Benefits of Cranberry
Cranberries are actually a type of acidic berries that are rich in vitamin C and believed to contain excellent infection fighting properties.
Fresh cranberries, which contain the highest levels of beneficial nutrients, are at their peak from October through December, just in time to add their festive hue, tart tangy flavor and numerous health protective effects to your holiday meals.
Cranberries have long been valued for their ability to help prevent and treat urinary tract infections.
Though cranberries are tiny, they are potent. Packed with nutrition, they are high in vitamin C and in fiber. But cranberries, like their relative the blueberry, also contain antioxidants in abundance which has antibacterial effects on the body.
Cranberry is effective at fighting against infections. It cures sore throats and colds.
The high amount of acid components in cherry juice prevents kidney stone formation.
Cranberry juice helps to inhibit certain strains of the haemophilic influenza, which is a common cause of ear and respiratory infections in children. The juice inhibits the bacteria’s hair-like structures, therefore not allowing them to be able to adhere to skin surfaces.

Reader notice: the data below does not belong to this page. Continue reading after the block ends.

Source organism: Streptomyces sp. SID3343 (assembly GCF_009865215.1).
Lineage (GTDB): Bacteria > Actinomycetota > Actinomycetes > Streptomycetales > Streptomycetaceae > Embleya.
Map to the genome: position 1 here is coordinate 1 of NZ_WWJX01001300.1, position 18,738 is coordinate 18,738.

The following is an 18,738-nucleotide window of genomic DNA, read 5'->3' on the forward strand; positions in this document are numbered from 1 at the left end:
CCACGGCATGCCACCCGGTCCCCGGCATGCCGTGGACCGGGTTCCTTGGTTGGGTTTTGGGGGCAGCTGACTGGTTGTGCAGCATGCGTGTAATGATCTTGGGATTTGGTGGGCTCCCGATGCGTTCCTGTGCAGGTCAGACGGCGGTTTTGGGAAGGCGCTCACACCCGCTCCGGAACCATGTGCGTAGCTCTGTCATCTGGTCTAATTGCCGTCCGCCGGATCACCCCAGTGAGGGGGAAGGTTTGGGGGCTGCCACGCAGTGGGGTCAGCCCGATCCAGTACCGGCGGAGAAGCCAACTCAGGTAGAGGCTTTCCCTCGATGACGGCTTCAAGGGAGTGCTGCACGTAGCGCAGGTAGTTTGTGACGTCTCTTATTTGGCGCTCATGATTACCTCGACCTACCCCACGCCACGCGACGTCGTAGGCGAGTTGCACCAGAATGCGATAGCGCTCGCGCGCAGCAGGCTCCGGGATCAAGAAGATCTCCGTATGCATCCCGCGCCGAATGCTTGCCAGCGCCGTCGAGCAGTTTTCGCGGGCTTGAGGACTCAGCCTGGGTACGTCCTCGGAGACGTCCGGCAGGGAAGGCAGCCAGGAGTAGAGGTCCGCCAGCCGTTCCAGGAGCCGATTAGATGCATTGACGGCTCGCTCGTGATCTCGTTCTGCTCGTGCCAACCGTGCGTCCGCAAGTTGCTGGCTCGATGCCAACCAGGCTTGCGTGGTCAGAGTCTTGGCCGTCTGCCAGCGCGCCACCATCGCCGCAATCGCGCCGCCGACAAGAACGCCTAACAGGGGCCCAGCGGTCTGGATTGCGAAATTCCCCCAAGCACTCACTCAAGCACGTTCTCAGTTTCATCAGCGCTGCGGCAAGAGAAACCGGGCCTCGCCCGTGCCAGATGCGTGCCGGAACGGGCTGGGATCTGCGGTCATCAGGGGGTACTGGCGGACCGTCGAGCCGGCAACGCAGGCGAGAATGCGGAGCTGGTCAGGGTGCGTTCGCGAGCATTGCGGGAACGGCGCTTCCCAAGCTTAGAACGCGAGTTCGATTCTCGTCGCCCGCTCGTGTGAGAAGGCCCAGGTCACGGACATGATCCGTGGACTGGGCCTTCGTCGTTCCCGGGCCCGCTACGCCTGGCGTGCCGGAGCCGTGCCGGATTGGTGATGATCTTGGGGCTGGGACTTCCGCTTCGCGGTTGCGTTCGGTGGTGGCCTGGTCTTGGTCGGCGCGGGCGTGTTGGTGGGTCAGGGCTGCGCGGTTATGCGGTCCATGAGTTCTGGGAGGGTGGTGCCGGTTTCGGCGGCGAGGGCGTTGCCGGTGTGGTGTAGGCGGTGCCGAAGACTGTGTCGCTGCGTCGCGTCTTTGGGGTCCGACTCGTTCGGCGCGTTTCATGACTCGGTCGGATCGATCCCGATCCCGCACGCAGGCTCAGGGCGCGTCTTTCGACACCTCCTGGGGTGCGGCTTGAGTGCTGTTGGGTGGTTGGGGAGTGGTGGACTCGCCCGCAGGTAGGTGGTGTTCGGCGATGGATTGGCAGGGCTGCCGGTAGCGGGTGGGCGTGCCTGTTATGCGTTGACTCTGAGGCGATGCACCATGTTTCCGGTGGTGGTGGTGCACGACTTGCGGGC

Cranberry extract has been shown to inhibit low density lipoprotein oxidation. Since this process is believed to be part of what can cause heart disease, prevention of oxidation through cranberry supplementation can potentially reduce the risk of heart disease.
100 gm of cranberry contains:
Water: 85.50 gm
Fat: 0.10 g
Carbohydrate: 14.40 g
Dietary fiber: 0.1 g
Calcium: 3 mg
Potassium: 18 mg
Cranberries are an excellent source of vitamin C, a very good source of dietary fiber, and a good source of manganese, calcium, phosphorus, potassium, sodium, vitamin A and vitamin K.
Health tips for Cranberry
Cranberries may help to combat heart disease and cancer.
Add more cranberries to your diet and take advantage of the health benefits associated with this colorful fruit.